Whether you agree with the President or not here, it’s not hard to see who has the better argument here from a political point of view. Krauthammer certainly does, and he grudgingly admits in his comments above that the President is going to win this political battle, which is really what all of this was about to begin with. It’s no mistake that this announcement was made on the day after the Iowa Caucuses (although the timing did apparently also have to do with the mechanics of how long Cordray would be able to serve without having to be confirmed by the Senate). This was the opening shot of the New Year in the Presidential race, and we can expect a lot more of it.
Alana Goodman comments:
Republicans are on the right side of this issue, but they may have a hard time winning over the general public. Typically, you oppose appointments because of problems with the appointees, but here the GOP is opposing them because of problems with the agencies themselves. They don’t want the agencies to be able to operate, which sounds obstructionist on its face, and it doesn’t help that these agencies are ostensibly focused on issues like labor and consumer protection. This situation is tailor-made for Obama’s reelection strategy.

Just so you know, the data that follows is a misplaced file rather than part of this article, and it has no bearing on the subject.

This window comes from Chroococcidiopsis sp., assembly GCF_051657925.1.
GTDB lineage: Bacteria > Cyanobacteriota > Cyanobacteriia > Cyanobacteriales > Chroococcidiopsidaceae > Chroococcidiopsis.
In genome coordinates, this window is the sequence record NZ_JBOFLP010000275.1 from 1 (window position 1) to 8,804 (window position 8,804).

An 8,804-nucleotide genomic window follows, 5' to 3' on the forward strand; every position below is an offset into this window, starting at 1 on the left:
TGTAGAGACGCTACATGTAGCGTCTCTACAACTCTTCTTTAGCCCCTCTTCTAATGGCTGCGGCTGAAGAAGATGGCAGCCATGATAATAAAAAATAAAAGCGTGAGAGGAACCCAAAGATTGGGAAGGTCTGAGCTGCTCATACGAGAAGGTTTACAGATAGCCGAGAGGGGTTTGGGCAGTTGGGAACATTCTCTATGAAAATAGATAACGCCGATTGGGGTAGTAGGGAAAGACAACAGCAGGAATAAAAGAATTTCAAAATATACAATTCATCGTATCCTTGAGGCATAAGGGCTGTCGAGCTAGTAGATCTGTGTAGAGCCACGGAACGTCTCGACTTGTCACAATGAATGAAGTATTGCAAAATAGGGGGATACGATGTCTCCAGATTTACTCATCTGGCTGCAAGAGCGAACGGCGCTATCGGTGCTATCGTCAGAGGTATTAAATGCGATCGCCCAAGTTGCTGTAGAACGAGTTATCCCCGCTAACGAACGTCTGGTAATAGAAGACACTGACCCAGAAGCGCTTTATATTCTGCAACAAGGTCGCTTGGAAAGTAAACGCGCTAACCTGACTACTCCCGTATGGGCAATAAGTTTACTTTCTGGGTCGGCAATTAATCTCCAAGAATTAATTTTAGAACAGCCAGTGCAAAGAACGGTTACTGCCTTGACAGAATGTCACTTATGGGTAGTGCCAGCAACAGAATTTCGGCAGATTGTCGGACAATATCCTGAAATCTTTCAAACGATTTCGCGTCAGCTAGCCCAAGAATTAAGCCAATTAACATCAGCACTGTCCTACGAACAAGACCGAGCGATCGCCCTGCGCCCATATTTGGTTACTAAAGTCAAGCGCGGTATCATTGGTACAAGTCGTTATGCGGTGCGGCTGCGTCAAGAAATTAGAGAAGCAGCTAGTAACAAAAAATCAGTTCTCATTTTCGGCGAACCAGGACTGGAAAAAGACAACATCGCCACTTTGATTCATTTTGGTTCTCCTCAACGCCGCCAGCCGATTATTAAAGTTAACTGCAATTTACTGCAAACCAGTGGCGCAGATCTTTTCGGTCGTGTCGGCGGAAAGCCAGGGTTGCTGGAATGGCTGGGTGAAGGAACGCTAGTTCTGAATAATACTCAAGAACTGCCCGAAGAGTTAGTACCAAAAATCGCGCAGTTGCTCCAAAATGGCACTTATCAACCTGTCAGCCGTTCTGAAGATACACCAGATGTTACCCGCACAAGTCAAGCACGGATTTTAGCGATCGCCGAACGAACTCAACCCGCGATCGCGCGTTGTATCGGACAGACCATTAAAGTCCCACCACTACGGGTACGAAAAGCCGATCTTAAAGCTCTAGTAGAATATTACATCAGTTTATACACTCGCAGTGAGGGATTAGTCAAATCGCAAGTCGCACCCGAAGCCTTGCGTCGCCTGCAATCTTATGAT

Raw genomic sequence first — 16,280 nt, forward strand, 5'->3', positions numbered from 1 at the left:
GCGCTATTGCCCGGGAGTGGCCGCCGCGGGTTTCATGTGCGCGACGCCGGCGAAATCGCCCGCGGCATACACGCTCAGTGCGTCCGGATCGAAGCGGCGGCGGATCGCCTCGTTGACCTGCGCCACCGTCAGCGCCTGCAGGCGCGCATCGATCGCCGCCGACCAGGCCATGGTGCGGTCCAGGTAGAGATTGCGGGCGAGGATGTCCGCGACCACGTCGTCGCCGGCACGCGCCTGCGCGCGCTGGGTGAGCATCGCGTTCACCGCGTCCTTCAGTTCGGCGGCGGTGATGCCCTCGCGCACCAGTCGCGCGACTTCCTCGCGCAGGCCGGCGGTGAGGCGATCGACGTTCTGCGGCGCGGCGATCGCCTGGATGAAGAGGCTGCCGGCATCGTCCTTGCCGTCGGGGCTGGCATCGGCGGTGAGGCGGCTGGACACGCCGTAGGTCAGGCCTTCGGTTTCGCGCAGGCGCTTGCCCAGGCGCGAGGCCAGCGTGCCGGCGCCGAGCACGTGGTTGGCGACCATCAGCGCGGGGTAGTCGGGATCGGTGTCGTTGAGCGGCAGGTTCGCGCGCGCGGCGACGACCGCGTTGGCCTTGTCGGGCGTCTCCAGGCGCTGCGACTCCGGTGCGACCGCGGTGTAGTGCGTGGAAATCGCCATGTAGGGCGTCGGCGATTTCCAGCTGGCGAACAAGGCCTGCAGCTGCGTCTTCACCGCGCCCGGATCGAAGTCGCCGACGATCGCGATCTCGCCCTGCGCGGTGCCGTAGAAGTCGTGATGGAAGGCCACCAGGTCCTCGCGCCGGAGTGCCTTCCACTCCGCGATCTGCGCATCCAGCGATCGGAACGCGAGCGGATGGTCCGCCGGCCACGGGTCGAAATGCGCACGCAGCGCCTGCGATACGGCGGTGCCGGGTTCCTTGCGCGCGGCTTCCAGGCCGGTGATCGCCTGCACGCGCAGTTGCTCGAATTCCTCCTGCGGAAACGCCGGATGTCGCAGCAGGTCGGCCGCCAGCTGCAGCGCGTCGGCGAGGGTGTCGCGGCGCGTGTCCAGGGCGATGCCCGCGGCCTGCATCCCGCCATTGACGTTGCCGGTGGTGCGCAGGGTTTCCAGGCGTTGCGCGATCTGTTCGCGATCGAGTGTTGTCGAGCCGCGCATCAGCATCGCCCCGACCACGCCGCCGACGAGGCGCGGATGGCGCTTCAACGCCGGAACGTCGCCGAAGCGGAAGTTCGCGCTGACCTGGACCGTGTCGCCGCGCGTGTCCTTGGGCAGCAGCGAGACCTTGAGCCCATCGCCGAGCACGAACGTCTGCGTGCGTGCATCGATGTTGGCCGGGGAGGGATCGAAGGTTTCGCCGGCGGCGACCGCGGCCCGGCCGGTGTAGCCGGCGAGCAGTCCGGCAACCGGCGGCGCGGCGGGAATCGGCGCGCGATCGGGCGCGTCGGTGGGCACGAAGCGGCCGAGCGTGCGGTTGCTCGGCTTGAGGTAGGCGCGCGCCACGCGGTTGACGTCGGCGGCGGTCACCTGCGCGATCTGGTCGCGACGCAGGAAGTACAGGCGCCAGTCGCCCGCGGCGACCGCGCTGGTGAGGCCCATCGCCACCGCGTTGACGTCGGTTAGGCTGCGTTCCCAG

Exactly. The GOP has a good argument, I think, when it points out the fact that the CFPB will operate with less Congressional oversight than other Executive agencies, even such ostensibly independent regulatory bodies as the SEC and the CFTC. The fact that the new agency’s budget will come from a funding source not controlled by Congress further limits Congressional oversight abilities. These are important concerns that need to be addressed, but blocking the appointment of an otherwise qualified nominee to head the agency is not the way to do it. It plays into the obstructionist meme, and it unnecessarily hands an issue to the President that resounds very well with the public. There are ways to address revisions to the law in the future, and that should be done, but the GOP miscalculated here and they’re likely going to lose this battle if they press the point too far.